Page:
Apr 11, 2011

Yes We Can-ton!

I'm prepping and anxiously awaiting a field trip to Totonicapan soon.  I'll be meeting with members of the 48 Cantones, our regional partner for around 3 years.  I thought I would take this opportunity to ask Francisco, our Guatemalan Program Officer:  "What is a cantón, anyways?" 

EcoLogic doesn't translate this word into English in our documentation because it doesn't really translate.  It's always been sort of mystifying to me.  So what I discovered is that a cantón is a small, rural community on the outskirts of a more populated town (in this case the town of Totonicapán) that does not have access to the resources of the town, as in the waterline, the waste system, the street maintenance, etc.  A canton is sort of a little village left to its own.  But that's not to say that they're totally lost or without leadership.  The 48 Cantones is very structured and very well-organized.  It is an ancestral structure, centuries old, which Maya Quiche elders maintain.  Each canton has its local leadership to solve land disputes, record births and deaths, plan village improvements, etc.  Then those leaders form a general assembly with other canton leaders, forming the Association of the 48 Cantones.  This association has a regional mandate, taking care of the communal forest, protecting water sources, organizing local water committees, handling larger political and social concerns, and advocating for communities with the more "formal," state government. 

According to Francisco, who was born and raised in Totonicapán and is still a resident, the Association of the 48 Cantones is an extremely well respected and revered authority.  If there was a significant issue that required a community meeting, all he would have to do is call a member of the 48 Cantones Board of Directors and the next day hundreds of people would be there.  Despite the fact that it does not collect taxes or have any kind of legal authority, the Association of the 48 Cantones is essentially the government of these rural villages.  It has a local commitment and focus in small communities that fall outside the reach of the official government.  Few areas in Guatemala have successfully maintained this indigenous, parallel government.  Centuries of oppression against indigenous peoples, including a recent genocide in the 70s and 80s, have rendered most traditional authorities extremely weak if not completely obsolete.  According to Francisco, the Association of the 48 Cantones is the most powerful indigenous quasi-governmental structure left in Guatemala.  It is over 800 years old.  What an accomplishment for them, and what an honor for us to work with them.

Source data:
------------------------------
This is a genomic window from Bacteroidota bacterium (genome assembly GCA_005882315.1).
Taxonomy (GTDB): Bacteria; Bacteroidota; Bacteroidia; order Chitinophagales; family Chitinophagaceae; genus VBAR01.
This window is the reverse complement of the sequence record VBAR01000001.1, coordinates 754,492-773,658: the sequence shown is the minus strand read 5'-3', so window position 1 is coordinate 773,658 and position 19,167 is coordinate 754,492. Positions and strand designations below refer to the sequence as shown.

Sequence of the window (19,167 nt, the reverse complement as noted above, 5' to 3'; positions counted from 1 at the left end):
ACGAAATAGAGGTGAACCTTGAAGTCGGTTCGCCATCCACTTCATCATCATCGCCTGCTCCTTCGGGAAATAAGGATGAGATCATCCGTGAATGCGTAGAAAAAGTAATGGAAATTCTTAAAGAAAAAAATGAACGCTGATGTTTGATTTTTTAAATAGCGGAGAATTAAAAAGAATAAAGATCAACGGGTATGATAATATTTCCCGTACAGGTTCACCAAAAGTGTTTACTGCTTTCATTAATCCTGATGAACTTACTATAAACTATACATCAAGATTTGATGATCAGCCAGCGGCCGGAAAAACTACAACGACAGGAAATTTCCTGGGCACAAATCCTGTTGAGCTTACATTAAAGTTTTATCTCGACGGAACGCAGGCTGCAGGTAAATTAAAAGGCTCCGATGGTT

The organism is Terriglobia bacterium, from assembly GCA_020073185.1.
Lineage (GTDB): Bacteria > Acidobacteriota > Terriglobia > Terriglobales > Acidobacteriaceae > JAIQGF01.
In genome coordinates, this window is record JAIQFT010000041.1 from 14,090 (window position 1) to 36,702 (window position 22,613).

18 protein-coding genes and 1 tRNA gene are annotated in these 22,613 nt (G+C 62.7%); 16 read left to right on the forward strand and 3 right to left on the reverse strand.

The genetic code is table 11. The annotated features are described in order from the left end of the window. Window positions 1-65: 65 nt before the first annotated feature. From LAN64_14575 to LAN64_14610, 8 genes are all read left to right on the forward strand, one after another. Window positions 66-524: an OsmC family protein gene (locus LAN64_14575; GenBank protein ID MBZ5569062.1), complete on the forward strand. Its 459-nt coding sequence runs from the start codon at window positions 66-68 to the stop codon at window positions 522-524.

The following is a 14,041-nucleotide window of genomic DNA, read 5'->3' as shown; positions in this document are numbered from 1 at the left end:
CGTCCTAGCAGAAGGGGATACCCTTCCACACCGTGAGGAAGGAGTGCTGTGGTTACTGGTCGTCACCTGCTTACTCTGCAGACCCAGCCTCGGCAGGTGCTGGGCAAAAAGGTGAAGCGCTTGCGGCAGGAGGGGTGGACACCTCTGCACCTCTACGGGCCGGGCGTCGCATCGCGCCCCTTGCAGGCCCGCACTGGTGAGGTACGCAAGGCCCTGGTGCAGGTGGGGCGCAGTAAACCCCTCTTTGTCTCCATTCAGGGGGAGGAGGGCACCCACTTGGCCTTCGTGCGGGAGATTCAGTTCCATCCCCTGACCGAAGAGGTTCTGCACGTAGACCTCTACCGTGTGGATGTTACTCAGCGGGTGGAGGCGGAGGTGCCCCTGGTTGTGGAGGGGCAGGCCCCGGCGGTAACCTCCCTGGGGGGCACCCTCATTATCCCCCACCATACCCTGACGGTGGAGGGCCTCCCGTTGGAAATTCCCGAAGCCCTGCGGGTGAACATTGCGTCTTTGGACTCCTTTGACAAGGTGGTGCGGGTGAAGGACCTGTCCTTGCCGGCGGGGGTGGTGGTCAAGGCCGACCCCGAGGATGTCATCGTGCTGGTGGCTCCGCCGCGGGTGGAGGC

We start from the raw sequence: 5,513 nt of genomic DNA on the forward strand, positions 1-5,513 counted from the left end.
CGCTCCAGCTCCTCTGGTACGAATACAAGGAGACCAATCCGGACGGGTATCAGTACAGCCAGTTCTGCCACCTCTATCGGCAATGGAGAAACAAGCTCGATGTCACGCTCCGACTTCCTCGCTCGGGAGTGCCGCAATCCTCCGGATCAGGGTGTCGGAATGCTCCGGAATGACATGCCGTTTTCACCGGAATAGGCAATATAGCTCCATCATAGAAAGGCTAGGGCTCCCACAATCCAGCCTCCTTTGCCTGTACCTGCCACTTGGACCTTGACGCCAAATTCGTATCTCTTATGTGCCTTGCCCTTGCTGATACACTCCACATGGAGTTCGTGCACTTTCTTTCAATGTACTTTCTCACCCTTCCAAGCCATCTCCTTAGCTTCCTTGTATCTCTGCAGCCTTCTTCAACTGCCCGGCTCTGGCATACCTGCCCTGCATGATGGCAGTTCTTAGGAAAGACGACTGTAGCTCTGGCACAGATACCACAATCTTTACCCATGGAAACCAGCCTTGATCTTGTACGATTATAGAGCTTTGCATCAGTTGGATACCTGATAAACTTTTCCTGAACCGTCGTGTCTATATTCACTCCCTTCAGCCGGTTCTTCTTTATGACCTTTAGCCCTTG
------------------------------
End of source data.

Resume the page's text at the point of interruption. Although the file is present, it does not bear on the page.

So this is our partner; pretty inspiring.  A group of Maya Quiche elders - just everyday rural people - who are doing everything voluntarily as part of their heritage and commitment to their communities.  EcoLogic is helping them protect their water sources through reforestation and forest protection, the installation of fuel-efficient woodstoves, and the transfer of their traditional knowledge regarding environmental stewardship to younger generations.

I'm excited to go check out this project, too.  I'll have much more to share at that point.  But now you have a decent background on our local partner.  And you can impress all your friends with all your new cantón knowledge

- Chris Patterson, Program Officer for EcoLogic
Chris collaborates closely with the senior program officer by writing grant proposals and project reports, investigating potential funders, and following trends in philanthropy, conservation, and international development. Chris was a fellow for the Ford Foundation's Difficult Dialogues Project and has documented his time working from EcoLogic's regional office in Quetzaltenango, Guatemala from March to June, 2011. 

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